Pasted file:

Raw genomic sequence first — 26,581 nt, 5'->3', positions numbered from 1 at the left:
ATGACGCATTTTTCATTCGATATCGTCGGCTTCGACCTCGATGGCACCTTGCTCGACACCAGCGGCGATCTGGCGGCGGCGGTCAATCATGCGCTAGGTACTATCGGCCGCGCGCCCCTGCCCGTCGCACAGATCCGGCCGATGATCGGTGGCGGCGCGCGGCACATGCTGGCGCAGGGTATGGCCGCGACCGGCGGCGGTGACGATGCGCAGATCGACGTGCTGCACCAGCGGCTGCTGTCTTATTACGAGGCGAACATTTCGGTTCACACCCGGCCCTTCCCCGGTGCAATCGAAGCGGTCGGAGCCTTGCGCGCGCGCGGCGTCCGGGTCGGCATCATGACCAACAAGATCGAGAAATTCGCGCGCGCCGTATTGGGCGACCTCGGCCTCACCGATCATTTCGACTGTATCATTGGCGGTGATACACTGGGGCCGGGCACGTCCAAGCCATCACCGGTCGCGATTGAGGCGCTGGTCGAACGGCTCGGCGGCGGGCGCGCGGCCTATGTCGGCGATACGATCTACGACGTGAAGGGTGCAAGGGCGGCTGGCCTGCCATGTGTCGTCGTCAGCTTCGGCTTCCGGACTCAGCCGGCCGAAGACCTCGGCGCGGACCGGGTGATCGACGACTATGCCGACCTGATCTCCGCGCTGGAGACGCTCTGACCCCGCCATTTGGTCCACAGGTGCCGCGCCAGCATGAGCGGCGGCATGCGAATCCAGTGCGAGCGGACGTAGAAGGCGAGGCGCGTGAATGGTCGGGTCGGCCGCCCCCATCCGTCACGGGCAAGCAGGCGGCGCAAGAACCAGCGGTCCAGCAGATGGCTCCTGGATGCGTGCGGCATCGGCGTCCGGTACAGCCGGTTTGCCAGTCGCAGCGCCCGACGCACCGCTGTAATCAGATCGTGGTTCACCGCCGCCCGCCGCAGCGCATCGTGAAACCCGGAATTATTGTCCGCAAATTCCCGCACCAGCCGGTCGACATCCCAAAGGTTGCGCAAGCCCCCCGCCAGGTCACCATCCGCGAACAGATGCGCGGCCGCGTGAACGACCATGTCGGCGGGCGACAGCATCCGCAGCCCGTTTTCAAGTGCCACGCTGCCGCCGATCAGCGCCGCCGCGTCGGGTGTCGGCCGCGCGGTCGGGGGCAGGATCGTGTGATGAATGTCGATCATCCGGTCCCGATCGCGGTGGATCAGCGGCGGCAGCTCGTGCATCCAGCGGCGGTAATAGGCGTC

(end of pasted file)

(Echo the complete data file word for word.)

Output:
Raw genomic sequence first — 26,581 nt, 5'->3', positions numbered from 1 at the left:
ATGACGCATTTTTCATTCGATATCGTCGGCTTCGACCTCGATGGCACCTTGCTCGACACCAGCGGCGATCTGGCGGCGGCGGTCAATCATGCGCTAGGTACTATCGGCCGCGCGCCCCTGCCCGTCGCACAGATCCGGCCGATGATCGGTGGCGGCGCGCGGCACATGCTGGCGCAGGGTATGGCCGCGACCGGCGGCGGTGACGATGCGCAGATCGACGTGCTGCACCAGCGGCTGCTGTCTTATTACGAGGCGAACATTTCGGTTCACACCCGGCCCTTCCCCGGTGCAATCGAAGCGGTCGGAGCCTTGCGCGCGCGCGGCGTCCGGGTCGGCATCATGACCAACAAGATCGAGAAATTCGCGCGCGCCGTATTGGGCGACCTCGGCCTCACCGATCATTTCGACTGTATCATTGGCGGTGATACACTGGGGCCGGGCACGTCCAAGCCATCACCGGTCGCGATTGAGGCGCTGGTCGAACGGCTCGGCGGCGGGCGCGCGGCCTATGTCGGCGATACGATCTACGACGTGAAGGGTGCAAGGGCGGCTGGCCTGCCATGTGTCGTCGTCAGCTTCGGCTTCCGGACTCAGCCGGCCGAAGACCTCGGCGCGGACCGGGTGATCGACGACTATGCCGACCTGATCTCCGCGCTGGAGACGCTCTGACCCCGCCATTTGGTCCACAGGTGCCGCGCCAGCATGAGCGGCGGCATGCGAATCCAGTGCGAGCGGACGTAGAAGGCGAGGCGCGTGAATGGTCGGGTCGGCCGCCCCCATCCGTCACGGGCAAGCAGGCGGCGCAAGAACCAGCGGTCCAGCAGATGGCTCCTGGATGCGTGCGGCATCGGCGTCCGGTACAGCCGGTTTGCCAGTCGCAGCGCCCGACGCACCGCTGTAATCAGATCGTGGTTCACCGCCGCCCGCCGCAGCGCATCGTGAAACCCGGAATTATTGTCCGCAAATTCCCGCACCAGCCGGTCGACATCCCAAAGGTTGCGCAAGCCCCCCGCCAGGTCACCATCCGCGAACAGATGCGCGGCCGCGTGAACGACCATGTCGGCGGGCGACAGCATCCGCAGCCCGTTTTCAAGTGCCACGCTGCCGCCGATCAGCGCCGCCGCGTCGGGTGTCGGCCGCGCGGTCGGGGGCAGGATCGTGTGATGAATGTCGATCATCCGGTCCCGATCGCGGTGGATCAGCGGCGGCAGCTCGTGCATCCAGCGGCGGTAATAGGCGTC